Another Fish Story
This past week I was in both VT and the Adirondacks, fly fishing.
Here’s some pics. Click them to enlarge, if you wish.
Vermont has a lot of little tributary streams that come down into the Mad and White rivers and some of them are pure and cold, good brook trout habitat. Many are seldom fished, especially in September. These are secret places and I will not divulge their names or locations.
When fishing small streams its best to go alone, which is what I did in VT. I prefer the solitary nature of it. Wading up the stream and ascending the mountain, always something new, and challenges to be confronted around each bend. Being quiet and not moving much means you see more wildlife too. A cool thing I saw was a mink on the bank of a beaver pond.
How brook trout get up these falls is beyond me. In approaching a pool you have to be very slow and quiet, sometimes crouching low to avoid giving a silhouette, or from projecting a shadow on the water. Then cast the fly, nymph or spinner up into the fall or chute, and let it drift down into the run of the pool. That’s how I do it anyway.
In the mid day hours both trout and fisherman take a siesta, especially if its sunny and warm. A deep pool can be a good place for a swim. At the base of the waterfall this pool (see photo below) is ice cold and at least five feet deep. Then have a peanut butter and jelly sandwich and a can of beer. Maybe a short nap if the bugs aren’t too bad.
After a couple days of this I left VT and went back across into the Adirondacks. This is because when the old man heard I was fishing he insisted I come over to Au Sable Forks and we could meet up. And so I did.
The old man is a purist, old school, ties his own flies and prefers to fish only in the evening hours. Strictly a dry fly guy. But he is 80 years old, and his knees aren’t good now, so he can’t get down into the rocky and difficult places or wade the rough and fast waters. Nor can he see all that well lately, I discovered. With my eyes and brawn and his knowledge and common sense we are a capable team.
I love the Adirondacks. Here’s a photo of the Sentinel Range I took early in the AM. This view, looking across the broad valley, it almost has that look of the American West.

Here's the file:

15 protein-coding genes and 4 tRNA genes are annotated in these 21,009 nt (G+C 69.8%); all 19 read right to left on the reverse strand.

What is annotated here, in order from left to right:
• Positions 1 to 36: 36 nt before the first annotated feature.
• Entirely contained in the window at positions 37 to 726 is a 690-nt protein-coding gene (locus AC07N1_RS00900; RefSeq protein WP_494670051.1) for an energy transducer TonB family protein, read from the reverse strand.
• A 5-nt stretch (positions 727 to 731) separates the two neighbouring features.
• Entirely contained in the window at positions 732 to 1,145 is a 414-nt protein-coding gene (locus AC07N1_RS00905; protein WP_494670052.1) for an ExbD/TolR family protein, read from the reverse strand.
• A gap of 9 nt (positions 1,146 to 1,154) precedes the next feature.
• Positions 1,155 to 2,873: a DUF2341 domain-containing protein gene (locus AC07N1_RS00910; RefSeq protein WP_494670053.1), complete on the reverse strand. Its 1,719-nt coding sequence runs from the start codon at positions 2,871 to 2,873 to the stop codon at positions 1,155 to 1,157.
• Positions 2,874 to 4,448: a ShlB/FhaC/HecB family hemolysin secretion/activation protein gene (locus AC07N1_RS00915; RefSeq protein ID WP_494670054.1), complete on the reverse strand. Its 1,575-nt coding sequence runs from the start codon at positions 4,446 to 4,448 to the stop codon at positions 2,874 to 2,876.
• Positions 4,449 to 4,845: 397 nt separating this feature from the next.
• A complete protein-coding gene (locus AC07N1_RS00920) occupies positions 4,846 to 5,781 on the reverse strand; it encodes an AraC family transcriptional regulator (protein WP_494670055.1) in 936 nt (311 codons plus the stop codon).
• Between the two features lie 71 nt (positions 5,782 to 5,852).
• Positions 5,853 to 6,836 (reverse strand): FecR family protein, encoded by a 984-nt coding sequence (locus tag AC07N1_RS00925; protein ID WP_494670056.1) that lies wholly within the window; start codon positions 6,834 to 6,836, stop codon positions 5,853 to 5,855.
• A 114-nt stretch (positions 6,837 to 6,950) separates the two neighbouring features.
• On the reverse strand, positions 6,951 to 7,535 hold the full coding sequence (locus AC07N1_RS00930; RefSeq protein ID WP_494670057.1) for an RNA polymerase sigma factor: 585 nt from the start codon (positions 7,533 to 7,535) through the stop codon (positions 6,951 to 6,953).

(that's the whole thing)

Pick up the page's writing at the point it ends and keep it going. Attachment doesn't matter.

Below is a typical Adirondack trout stream. In some streams the water is stained with tannin. I like the natural tea color of these waters.
Here (below) is a beautiful stream in the High Peaks region. Its very cold, even in late summer.
Didn’t catch anything here, but what a great spot for a swim, consuming PB&J sandwiches, working on the tan, and the always welcome noon-day nap. Crystal clear water. The pool is about four feet deep where it cuts the bank on the far side (shaded). Nice little beach on the near side. This place is secret. I will tell no one its location, except maybe Tipping Point.
Below is a shot of the West Branch of the Au Sable River. Probably one of the best trout streams in the east. Up at the higher elevations the best reaches of the river are strictly “catch and release”.
I included the above shot because it marks the spot where I took an involuntary swim. Attempting to wade above the chute I lost my footing and got swept down into the rather chaotic mess (shown below):
The water was over my head, but I was probably underwater only for a couple seconds. The above photos were taken from a rock in the middle of the river after having successfully completed a second attempt at crossing above the chutes. Luckily the camera was sealed tight in double zip lock bags! Good call me!
Subsequently I caught this good-sized brown trout on a little Panther Martin spinner. FYI, I squish the barbs down on the hooks with pliers so as not to damage their mouth. As a result, I lose a lot of fish. But not in this case:
Eventually worked my way up where the old man was practicing his craft on the flat waters above the rapids. Here’s a shot of him wading the pool:
If he’s got room the old man can really work a fly rod. After all, he’s been doing it for probably at least 50 years. He can get a lot of line in the air and lay it down where he wants. I like to say that he could pick the wallet out of your pocket with his fly rod, from a block away, and you’d never know it.
I showed him the above picture and told him he look like he was in his temple. He liked the photo. He said fly fishing was what made him feel good, “ …like chicken soup”, he said. Whatever you say Pops. So I nicknamed him “Chicken Soup” for (at least) the rest of the trip.